We’re a month into the secondary school routine and life has changed. I expected it, but WOW, where has my little girl gone and can she come home now please?
It seems only yesterday I was worrying about my daughter embarking on her new school and I lay in terror at night wondering what to expect. I of course with glee took photos of how grown up she looked on her first day in her oversized blazer and tie, comparing her to her first day at nursery eight years ago and sharing my pride of my baby girl. I spent the day so worried about how she would get on, would she get lost, have her head flushed down the toilet or find the canteen.
I have no idea why I worried about those things, coming back to the present day, I really do have a tweenager now. Having had a phone for a while before school, she had never shown much interest, leaving it for days uncharged or at the bottom of her wardrobe. I loved that she left it to one side without a care. Within days of starting this new adventure, it had become an extension of my daughter. It is now attached almost always to her hand, until the time each night when I prize it off her until the following morning.
I never quite realised how a ponytail, seemingly to the naked eye, would appear identical, and yet it could be restyled 50 times, because it’s not right. On the occasion I have mistakenly said, that looks the same as the last one, be warned, this is not the right thing to say! This generally means they have to start their hair again and are very angry with you. I have only made this error of judgement once and will not make it again.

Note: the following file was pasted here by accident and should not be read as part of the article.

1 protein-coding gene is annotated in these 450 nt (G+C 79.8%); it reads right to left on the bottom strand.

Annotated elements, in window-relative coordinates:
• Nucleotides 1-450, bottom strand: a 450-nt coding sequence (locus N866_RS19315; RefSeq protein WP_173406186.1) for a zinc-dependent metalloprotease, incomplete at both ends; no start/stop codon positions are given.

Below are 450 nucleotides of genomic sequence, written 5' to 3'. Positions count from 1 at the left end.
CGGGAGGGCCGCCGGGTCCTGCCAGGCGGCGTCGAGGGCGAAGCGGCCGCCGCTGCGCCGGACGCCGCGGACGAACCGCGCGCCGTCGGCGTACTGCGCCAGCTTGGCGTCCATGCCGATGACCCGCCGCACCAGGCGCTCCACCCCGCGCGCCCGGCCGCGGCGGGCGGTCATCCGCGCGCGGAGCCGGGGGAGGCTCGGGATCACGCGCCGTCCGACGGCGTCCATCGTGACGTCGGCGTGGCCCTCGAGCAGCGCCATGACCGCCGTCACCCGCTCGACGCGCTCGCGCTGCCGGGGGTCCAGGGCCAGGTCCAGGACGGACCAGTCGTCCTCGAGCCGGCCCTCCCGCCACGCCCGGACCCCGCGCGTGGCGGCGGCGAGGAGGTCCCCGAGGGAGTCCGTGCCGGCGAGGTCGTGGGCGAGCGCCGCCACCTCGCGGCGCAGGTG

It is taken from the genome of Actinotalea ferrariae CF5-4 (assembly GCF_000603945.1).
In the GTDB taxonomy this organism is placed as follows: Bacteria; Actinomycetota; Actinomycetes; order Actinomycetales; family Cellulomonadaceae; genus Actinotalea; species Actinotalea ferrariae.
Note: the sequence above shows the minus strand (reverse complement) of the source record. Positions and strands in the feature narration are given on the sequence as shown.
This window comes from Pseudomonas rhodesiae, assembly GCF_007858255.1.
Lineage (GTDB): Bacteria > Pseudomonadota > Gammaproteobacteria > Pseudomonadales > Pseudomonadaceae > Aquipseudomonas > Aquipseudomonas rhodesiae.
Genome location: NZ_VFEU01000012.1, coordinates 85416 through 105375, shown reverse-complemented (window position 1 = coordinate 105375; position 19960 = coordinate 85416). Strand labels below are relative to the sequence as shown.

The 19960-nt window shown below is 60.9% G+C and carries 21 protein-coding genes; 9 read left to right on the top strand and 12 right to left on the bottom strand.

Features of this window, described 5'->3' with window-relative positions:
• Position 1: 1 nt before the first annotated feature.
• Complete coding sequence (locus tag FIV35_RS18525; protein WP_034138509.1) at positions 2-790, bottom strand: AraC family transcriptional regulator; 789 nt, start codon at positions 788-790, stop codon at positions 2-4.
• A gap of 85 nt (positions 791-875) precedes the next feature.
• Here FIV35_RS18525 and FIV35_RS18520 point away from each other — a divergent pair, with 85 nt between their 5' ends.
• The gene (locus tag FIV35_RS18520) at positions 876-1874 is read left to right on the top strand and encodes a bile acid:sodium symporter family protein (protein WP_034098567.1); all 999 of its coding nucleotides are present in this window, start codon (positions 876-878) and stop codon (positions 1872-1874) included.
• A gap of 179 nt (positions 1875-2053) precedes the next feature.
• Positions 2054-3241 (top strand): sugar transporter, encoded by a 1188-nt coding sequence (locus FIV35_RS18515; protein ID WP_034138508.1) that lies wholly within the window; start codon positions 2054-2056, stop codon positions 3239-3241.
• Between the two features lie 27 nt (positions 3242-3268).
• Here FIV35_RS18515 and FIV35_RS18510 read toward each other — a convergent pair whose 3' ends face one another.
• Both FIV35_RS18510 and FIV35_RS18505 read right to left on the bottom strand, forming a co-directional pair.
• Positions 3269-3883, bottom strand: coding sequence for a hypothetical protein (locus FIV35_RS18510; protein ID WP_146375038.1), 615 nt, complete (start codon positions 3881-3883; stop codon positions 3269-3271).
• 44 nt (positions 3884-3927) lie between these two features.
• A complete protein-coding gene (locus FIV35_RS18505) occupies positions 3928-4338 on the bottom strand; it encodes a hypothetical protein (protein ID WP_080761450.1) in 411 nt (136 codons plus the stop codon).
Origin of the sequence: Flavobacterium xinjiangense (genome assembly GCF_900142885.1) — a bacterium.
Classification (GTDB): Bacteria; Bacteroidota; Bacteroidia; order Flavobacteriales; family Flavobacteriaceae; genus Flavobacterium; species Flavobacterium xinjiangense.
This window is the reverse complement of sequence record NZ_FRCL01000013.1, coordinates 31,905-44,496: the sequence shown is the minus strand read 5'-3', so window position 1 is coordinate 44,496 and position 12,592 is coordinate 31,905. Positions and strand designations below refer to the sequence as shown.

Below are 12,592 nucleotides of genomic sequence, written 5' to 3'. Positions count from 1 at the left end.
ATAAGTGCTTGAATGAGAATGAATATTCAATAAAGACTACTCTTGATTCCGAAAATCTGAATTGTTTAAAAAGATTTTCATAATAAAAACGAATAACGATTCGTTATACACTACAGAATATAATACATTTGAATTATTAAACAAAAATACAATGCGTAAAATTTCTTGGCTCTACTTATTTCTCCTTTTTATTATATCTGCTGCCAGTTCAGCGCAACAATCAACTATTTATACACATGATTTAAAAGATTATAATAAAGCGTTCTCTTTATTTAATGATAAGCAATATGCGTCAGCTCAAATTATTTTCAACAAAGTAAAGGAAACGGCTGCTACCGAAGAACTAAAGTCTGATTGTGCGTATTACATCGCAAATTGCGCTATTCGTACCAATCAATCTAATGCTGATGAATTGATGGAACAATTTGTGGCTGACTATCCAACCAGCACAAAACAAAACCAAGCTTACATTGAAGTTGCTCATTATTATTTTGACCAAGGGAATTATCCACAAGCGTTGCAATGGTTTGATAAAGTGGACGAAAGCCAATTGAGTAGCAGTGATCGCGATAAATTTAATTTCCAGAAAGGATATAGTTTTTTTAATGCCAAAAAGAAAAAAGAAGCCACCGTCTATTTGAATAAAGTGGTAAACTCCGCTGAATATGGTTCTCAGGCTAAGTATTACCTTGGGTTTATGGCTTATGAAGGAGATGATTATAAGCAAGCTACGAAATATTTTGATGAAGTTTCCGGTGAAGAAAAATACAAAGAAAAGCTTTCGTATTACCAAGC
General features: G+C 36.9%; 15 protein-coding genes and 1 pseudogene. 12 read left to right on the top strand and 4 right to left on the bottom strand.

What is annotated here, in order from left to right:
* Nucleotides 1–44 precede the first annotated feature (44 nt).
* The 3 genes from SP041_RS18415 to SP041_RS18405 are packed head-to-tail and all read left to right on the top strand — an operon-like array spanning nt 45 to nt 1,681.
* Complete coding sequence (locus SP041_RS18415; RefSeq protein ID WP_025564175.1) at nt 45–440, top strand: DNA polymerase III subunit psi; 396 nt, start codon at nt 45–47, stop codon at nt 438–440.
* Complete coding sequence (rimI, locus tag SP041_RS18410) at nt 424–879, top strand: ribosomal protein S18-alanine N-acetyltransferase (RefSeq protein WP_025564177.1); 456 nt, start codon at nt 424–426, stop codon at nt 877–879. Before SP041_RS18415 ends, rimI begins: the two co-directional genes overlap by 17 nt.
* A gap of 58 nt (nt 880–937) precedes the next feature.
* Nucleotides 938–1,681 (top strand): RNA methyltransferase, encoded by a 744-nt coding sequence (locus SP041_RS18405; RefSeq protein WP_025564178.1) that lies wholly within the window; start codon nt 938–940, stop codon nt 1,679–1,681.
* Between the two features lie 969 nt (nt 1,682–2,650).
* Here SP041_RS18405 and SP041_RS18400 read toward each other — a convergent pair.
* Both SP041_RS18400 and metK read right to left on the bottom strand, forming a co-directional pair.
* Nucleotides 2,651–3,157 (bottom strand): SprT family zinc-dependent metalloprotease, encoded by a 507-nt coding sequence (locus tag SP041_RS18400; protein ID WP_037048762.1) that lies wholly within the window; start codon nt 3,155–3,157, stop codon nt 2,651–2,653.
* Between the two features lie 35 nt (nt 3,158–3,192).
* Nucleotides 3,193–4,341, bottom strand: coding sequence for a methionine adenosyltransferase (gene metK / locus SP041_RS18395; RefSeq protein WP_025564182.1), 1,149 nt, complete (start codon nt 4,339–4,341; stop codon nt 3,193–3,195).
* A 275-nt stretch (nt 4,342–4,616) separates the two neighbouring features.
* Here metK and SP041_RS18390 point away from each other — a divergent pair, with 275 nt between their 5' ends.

Everything they have wanted to do or not do is suddenly left changing daily. From hobbies they have spent years enjoying, to TV programmes and brand names, it now depends on the ever-changing new best friends and what they do or want to do. Be prepared this can mean several different decisions thrown your way within 24 hours, from booking a martial arts grading to never wanting to put on a Gi again, from having a favourite TV programme to completing hating that programme and it becoming very annoying to them that you’re not keeping up.
You see, it’s not just the whirlwind of hormones or the fact that their year group and school has grown in multiples of ten, but they are suddenly at an age much more eager to please and fit in. She is a sponge to everything and everyone around her. She has ears that can hear from a mile away, anything that you don’t want her to hear, and yet you can ask her to do something and be within kissing distance and her hearing ability suddenly diminishes.
I’m sure this wonderful journey will be eventful. I’ve already had tears and laughs, from her and I, but I know as her mum I’ll just be there. I’ll feel like I’m winning, feel like I’m failing, be angry, happy, sad and everything in between. But it’s not really about me, it’s about her and I will be here every step.